Use this URL to cite or link to this record in EThOS:
Title: Museums in Qatar : creating narratives of history, economics and cultural co-operation
Author: Al-Mulla, Mariam Ibrahim
Awarding Body: University of Leeds
Current Institution: University of Leeds
Date of Award: 2013
Availability of Full Text:
Access from EThOS:
Access from Institution:
This thesis traces the history of museums in Qatar to investigate a significant period of transformation - politically, economically and socially - and their role in the reordering of ' things'. I compare the way in which Qatari museums have been used during two different eras, from the 19705 to 1995 and from 1995 to the current day, to demonstrate how museums in Qatar have been politically driven and where they have been used to strengthen a national profile, locally. region ally and globally. A specific study of Qatar National Museum allows for an exploration of how Sheikh Khalifa's aims for the museums in the country changed the community's understanding of their everyday objects, when they were shown in a museum context as a part of a specific narrative of history and change. The economic, social and political paradigm shifts that Qatar is witnessing currently have brought about recognition of the need for a wider and more important role for museums and their acquisitions. Alongside moves to modernise the country, there has begun to be an emphasis on the need to preserve Qatar's traditions and heritage and the desire to rebuild some sites and cities from Qatar's hi story. Throughout these projects, Qatari and Islamic heritage have been utilised in the politicians' vision and plans for globalisation and modernisation. The new museum culture in Qatar acts as a very powerful tool to generate narratives about the country as a nation; however, the opening of these new museums invites debate about why certain objects have been brought together and why specific narratives have been constructed around them. I have completed this research as both a curator employed by the Museums Authority in Qatar since 1998, and as a doctoral student at the University of Leeds in the United Kingdom. This has created an interesting tension in my work. As an insider, I have had to engage with the cultural basis of understanding demanded of a curator working in Qatar. However, as a research student, I have been required to question, analyse and critique Qatari museum practice. This is the first thesis to explore the history of museums in Qatar conducted by a Qatari employed by the Museums Authority and I have addressed the challenges of this position in my research.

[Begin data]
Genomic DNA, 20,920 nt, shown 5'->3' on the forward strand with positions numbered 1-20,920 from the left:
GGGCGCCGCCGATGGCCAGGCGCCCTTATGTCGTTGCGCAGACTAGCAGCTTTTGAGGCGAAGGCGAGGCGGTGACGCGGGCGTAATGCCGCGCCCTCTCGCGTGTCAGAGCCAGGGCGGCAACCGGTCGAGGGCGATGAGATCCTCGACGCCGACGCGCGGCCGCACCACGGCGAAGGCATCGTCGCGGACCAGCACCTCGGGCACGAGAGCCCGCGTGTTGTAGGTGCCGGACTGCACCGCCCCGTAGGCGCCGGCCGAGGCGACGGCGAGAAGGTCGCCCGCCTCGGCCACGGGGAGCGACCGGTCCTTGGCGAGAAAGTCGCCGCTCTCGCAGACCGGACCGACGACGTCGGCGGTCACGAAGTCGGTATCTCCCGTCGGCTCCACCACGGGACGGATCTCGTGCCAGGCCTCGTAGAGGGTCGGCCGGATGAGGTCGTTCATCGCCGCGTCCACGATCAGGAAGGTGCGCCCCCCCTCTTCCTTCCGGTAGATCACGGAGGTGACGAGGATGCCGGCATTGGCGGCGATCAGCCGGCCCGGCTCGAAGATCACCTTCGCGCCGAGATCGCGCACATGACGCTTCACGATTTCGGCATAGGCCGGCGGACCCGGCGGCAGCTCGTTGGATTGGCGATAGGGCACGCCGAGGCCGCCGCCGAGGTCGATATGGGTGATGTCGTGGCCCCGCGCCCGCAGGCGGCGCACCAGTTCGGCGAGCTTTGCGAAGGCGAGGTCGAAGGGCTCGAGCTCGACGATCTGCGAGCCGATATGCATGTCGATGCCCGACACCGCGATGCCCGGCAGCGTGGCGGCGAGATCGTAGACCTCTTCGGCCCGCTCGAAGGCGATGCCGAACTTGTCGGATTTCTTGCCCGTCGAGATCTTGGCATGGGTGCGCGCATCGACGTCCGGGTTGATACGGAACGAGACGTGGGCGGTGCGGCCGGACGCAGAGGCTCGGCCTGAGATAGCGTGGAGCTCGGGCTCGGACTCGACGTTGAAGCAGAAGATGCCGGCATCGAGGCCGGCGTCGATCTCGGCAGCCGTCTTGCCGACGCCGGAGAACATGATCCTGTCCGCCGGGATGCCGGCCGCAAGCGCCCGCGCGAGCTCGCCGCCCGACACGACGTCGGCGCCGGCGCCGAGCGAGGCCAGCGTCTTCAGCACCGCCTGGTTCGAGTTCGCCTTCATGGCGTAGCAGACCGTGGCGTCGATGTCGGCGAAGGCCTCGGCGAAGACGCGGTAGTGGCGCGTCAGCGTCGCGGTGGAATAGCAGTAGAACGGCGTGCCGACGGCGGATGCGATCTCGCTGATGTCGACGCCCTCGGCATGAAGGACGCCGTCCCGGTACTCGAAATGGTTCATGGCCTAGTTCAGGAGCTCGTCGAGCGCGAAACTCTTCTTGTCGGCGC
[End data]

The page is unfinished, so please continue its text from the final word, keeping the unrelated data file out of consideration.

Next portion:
Supervisor: Harrison-Moore, Abigail ; Bristol, Kerry Sponsor: Not available
Qualification Name: Thesis (Ph.D.) Qualification Level: Doctoral
EThOS ID:  DOI: Not available